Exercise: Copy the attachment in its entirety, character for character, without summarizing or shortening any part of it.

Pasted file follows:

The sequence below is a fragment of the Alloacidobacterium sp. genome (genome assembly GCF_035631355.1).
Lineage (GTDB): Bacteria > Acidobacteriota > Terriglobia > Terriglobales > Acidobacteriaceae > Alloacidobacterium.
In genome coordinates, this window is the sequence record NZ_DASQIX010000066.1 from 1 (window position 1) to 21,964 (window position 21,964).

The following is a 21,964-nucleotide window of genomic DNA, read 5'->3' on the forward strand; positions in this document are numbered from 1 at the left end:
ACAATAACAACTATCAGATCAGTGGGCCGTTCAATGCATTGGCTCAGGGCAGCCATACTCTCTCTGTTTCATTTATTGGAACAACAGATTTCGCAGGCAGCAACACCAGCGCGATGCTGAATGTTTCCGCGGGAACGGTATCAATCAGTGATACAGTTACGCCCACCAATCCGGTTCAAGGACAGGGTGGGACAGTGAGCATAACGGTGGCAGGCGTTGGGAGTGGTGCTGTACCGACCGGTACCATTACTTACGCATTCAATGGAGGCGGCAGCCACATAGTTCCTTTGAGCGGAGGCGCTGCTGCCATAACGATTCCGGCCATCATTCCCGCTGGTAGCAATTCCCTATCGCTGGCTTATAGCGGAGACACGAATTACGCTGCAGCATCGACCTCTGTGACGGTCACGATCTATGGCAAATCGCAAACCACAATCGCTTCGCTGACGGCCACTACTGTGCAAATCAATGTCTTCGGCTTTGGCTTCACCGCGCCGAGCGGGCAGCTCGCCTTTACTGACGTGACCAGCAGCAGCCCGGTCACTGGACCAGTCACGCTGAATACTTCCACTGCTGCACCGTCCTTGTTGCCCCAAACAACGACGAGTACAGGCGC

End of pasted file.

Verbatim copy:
The sequence below is a fragment of the Alloacidobacterium sp. genome (genome assembly GCF_035631355.1).
Lineage (GTDB): Bacteria > Acidobacteriota > Terriglobia > Terriglobales > Acidobacteriaceae > Alloacidobacterium.
In genome coordinates, this window is the sequence record NZ_DASQIX010000066.1 from 1 (window position 1) to 21,964 (window position 21,964).

The following is a 21,964-nucleotide window of genomic DNA, read 5'->3' on the forward strand; positions in this document are numbered from 1 at the left end:
ACAATAACAACTATCAGATCAGTGGGCCGTTCAATGCATTGGCTCAGGGCAGCCATACTCTCTCTGTTTCATTTATTGGAACAACAGATTTCGCAGGCAGCAACACCAGCGCGATGCTGAATGTTTCCGCGGGAACGGTATCAATCAGTGATACAGTTACGCCCACCAATCCGGTTCAAGGACAGGGTGGGACAGTGAGCATAACGGTGGCAGGCGTTGGGAGTGGTGCTGTACCGACCGGTACCATTACTTACGCATTCAATGGAGGCGGCAGCCACATAGTTCCTTTGAGCGGAGGCGCTGCTGCCATAACGATTCCGGCCATCATTCCCGCTGGTAGCAATTCCCTATCGCTGGCTTATAGCGGAGACACGAATTACGCTGCAGCATCGACCTCTGTGACGGTCACGATCTATGGCAAATCGCAAACCACAATCGCTTCGCTGACGGCCACTACTGTGCAAATCAATGTCTTCGGCTTTGGCTTCACCGCGCCGAGCGGGCAGCTCGCCTTTACTGACGTGACCAGCAGCAGCCCGGTCACTGGACCAGTCACGCTGAATACTTCCACTGCTGCACCGTCCTTGTTGCCCCAAACAACGACGAGTACAGGCGC